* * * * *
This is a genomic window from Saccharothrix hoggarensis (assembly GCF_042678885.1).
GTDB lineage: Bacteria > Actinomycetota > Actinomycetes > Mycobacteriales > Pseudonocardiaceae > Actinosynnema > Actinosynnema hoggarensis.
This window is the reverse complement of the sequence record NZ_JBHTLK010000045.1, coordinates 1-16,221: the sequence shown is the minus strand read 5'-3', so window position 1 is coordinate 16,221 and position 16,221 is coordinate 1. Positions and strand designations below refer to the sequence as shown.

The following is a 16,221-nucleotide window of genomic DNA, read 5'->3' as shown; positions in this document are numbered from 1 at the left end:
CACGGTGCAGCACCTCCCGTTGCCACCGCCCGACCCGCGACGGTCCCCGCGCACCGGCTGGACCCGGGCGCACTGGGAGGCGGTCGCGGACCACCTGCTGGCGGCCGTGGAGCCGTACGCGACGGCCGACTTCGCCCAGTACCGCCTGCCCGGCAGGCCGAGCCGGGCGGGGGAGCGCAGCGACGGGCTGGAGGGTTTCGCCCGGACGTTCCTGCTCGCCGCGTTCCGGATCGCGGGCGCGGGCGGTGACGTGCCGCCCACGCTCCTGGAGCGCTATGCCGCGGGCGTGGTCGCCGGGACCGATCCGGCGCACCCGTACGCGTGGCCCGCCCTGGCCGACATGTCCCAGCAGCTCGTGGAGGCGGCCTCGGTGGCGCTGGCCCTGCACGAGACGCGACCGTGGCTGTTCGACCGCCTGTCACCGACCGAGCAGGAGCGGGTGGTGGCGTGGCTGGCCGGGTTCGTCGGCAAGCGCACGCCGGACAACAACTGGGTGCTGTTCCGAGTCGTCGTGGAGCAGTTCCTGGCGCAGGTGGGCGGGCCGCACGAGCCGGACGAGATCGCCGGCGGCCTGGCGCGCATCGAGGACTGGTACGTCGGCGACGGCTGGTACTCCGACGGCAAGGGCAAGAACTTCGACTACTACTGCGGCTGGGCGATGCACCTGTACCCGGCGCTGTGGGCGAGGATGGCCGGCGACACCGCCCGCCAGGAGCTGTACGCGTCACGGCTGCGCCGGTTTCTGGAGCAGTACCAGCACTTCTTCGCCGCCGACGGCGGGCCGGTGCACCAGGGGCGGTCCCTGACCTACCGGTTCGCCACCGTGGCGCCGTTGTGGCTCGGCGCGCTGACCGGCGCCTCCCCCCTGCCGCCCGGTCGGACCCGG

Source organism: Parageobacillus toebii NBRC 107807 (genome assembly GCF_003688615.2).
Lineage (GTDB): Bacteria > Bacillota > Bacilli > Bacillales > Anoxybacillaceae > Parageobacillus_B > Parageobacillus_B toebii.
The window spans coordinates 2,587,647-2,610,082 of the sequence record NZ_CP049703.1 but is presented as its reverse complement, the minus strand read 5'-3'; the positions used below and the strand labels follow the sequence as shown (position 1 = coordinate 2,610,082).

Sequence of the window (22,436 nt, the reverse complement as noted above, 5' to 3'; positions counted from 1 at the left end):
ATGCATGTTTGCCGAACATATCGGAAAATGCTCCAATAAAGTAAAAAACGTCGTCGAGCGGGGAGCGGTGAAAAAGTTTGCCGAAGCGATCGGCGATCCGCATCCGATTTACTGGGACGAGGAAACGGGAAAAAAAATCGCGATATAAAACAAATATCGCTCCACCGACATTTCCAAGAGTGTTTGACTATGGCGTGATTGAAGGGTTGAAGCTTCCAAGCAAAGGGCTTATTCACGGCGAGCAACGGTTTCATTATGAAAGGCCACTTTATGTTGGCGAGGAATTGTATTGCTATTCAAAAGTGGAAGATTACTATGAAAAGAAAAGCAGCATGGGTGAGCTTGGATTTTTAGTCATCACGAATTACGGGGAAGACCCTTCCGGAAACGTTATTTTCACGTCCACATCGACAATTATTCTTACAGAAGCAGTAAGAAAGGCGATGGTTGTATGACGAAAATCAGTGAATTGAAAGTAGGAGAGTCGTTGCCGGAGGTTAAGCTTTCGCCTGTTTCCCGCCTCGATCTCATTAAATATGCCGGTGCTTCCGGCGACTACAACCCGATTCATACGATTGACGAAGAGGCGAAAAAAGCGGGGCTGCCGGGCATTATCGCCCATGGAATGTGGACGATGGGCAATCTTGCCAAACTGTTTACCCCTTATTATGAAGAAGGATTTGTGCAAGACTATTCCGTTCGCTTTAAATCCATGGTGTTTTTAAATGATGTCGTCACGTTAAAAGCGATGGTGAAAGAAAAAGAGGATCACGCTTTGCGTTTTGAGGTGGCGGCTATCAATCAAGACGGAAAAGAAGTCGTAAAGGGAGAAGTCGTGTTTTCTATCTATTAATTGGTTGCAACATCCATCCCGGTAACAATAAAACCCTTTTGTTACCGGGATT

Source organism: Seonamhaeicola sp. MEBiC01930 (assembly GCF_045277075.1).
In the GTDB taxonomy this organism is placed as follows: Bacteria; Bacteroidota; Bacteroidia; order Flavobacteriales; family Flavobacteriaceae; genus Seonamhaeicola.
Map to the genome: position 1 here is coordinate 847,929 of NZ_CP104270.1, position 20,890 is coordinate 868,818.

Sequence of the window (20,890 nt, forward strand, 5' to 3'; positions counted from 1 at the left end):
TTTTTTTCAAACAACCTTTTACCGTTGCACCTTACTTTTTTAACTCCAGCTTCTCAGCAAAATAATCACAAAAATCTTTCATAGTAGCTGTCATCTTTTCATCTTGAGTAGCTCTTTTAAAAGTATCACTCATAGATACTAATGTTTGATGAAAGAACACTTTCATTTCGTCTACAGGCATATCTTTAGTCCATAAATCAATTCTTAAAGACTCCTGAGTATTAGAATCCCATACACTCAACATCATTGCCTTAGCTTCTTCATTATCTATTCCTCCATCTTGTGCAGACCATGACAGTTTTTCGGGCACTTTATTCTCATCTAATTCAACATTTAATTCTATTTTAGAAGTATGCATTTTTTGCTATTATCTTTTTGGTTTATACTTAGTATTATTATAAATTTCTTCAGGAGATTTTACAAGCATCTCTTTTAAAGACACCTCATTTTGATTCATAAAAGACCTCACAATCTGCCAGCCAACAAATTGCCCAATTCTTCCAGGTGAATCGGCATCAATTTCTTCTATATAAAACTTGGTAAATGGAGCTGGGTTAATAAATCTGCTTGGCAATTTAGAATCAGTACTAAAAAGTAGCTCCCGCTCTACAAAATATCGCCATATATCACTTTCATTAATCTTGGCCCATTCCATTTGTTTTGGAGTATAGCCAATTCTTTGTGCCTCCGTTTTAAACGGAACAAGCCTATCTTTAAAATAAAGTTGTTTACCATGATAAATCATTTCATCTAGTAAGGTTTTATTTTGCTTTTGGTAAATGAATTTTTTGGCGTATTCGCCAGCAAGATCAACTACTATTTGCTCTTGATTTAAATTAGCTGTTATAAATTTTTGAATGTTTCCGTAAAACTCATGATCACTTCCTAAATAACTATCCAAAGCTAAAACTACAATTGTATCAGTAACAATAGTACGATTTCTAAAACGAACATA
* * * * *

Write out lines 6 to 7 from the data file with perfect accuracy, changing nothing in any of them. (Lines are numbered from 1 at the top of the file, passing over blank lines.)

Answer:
Source organism: Parageobacillus toebii NBRC 107807 (genome assembly GCF_003688615.2).
Lineage (GTDB): Bacteria > Bacillota > Bacilli > Bacillales > Anoxybacillaceae > Parageobacillus_B > Parageobacillus_B toebii.